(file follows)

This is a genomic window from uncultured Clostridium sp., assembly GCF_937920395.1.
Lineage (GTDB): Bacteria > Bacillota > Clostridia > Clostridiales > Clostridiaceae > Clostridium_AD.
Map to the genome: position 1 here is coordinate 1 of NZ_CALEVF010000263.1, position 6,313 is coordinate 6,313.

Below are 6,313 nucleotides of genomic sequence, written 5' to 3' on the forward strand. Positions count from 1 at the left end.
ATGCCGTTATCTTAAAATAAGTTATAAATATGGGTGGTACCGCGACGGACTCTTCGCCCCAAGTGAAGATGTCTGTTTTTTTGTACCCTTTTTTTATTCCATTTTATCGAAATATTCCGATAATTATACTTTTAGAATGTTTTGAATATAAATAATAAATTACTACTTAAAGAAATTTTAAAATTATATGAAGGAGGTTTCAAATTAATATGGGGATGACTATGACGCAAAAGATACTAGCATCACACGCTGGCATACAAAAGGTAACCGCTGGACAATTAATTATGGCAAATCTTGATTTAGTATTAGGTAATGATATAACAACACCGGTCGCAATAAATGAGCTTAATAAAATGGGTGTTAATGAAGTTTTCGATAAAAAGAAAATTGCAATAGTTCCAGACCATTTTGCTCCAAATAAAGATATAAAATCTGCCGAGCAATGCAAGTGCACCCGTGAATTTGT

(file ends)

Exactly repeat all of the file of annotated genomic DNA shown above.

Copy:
This is a genomic window from uncultured Clostridium sp., assembly GCF_937920395.1.
Lineage (GTDB): Bacteria > Bacillota > Clostridia > Clostridiales > Clostridiaceae > Clostridium_AD.
Map to the genome: position 1 here is coordinate 1 of NZ_CALEVF010000263.1, position 6,313 is coordinate 6,313.

Below are 6,313 nucleotides of genomic sequence, written 5' to 3' on the forward strand. Positions count from 1 at the left end.
ATGCCGTTATCTTAAAATAAGTTATAAATATGGGTGGTACCGCGACGGACTCTTCGCCCCAAGTGAAGATGTCTGTTTTTTTGTACCCTTTTTTTATTCCATTTTATCGAAATATTCCGATAATTATACTTTTAGAATGTTTTGAATATAAATAATAAATTACTACTTAAAGAAATTTTAAAATTATATGAAGGAGGTTTCAAATTAATATGGGGATGACTATGACGCAAAAGATACTAGCATCACACGCTGGCATACAAAAGGTAACCGCTGGACAATTAATTATGGCAAATCTTGATTTAGTATTAGGTAATGATATAACAACACCGGTCGCAATAAATGAGCTTAATAAAATGGGTGTTAATGAAGTTTTCGATAAAAAGAAAATTGCAATAGTTCCAGACCATTTTGCTCCAAATAAAGATATAAAATCTGCCGAGCAATGCAAGTGCACCCGTGAATTTGT